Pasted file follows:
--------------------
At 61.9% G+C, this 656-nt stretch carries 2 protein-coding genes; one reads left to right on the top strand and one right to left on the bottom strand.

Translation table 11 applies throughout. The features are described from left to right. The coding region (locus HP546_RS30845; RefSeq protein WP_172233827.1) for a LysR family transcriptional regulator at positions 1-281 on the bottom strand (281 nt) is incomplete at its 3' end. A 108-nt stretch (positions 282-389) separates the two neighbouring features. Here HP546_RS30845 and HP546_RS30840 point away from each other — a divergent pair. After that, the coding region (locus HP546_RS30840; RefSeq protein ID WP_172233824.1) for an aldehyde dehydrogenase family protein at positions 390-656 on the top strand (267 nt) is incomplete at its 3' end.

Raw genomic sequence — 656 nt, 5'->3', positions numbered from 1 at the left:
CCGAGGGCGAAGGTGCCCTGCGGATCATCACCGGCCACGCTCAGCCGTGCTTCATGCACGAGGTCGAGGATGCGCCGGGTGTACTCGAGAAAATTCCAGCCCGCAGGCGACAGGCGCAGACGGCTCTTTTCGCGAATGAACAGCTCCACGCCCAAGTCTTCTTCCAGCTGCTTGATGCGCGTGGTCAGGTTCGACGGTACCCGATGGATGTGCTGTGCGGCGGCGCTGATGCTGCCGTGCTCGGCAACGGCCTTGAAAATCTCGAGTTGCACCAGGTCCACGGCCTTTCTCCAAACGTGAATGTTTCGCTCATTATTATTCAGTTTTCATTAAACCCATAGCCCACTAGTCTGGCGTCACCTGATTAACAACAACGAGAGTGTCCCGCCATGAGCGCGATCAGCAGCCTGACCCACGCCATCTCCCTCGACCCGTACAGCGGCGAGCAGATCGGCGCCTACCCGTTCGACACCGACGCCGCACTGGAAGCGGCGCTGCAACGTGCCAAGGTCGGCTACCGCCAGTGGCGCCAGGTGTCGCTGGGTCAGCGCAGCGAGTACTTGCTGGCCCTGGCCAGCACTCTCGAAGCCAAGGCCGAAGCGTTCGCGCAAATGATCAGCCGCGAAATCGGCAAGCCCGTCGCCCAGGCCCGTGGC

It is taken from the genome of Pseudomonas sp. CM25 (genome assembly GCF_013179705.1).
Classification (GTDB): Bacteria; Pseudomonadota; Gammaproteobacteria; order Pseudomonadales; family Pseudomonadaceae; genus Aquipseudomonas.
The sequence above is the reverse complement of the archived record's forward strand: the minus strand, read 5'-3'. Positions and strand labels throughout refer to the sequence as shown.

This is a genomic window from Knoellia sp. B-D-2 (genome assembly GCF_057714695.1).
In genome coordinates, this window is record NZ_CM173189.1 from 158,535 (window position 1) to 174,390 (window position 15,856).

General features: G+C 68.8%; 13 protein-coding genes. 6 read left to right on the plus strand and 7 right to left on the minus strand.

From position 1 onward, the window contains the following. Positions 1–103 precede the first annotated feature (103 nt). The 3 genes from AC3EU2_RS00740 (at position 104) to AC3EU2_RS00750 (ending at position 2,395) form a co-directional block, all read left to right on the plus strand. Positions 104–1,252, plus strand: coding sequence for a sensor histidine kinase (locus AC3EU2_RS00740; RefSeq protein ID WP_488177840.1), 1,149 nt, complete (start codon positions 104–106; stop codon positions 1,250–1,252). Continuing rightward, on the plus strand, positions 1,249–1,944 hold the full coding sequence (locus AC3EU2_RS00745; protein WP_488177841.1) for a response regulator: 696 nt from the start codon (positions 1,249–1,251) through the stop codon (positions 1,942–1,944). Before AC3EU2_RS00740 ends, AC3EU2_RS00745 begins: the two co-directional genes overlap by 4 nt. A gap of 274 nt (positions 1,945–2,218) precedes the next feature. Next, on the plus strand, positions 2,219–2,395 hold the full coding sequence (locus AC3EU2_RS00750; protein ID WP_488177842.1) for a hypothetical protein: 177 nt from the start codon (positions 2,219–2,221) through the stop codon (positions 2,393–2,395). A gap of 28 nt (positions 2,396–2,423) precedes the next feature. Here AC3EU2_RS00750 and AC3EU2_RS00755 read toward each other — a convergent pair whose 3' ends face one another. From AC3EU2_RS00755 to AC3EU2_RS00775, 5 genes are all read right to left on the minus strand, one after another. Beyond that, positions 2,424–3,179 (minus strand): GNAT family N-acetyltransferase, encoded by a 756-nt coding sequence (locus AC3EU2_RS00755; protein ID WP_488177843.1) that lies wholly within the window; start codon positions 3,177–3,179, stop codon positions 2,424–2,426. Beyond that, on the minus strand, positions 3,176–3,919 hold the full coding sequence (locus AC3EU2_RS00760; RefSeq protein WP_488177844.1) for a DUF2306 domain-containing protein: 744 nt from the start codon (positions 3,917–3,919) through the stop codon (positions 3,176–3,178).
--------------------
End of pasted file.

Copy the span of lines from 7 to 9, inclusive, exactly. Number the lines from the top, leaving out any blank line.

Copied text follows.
The sequence above is the reverse complement of the archived record's forward strand: the minus strand, read 5'-3'. Positions and strand labels throughout refer to the sequence as shown.

This is a genomic window from Knoellia sp. B-D-2 (genome assembly GCF_057714695.1).
In genome coordinates, this window is record NZ_CM173189.1 from 158,535 (window position 1) to 174,390 (window position 15,856).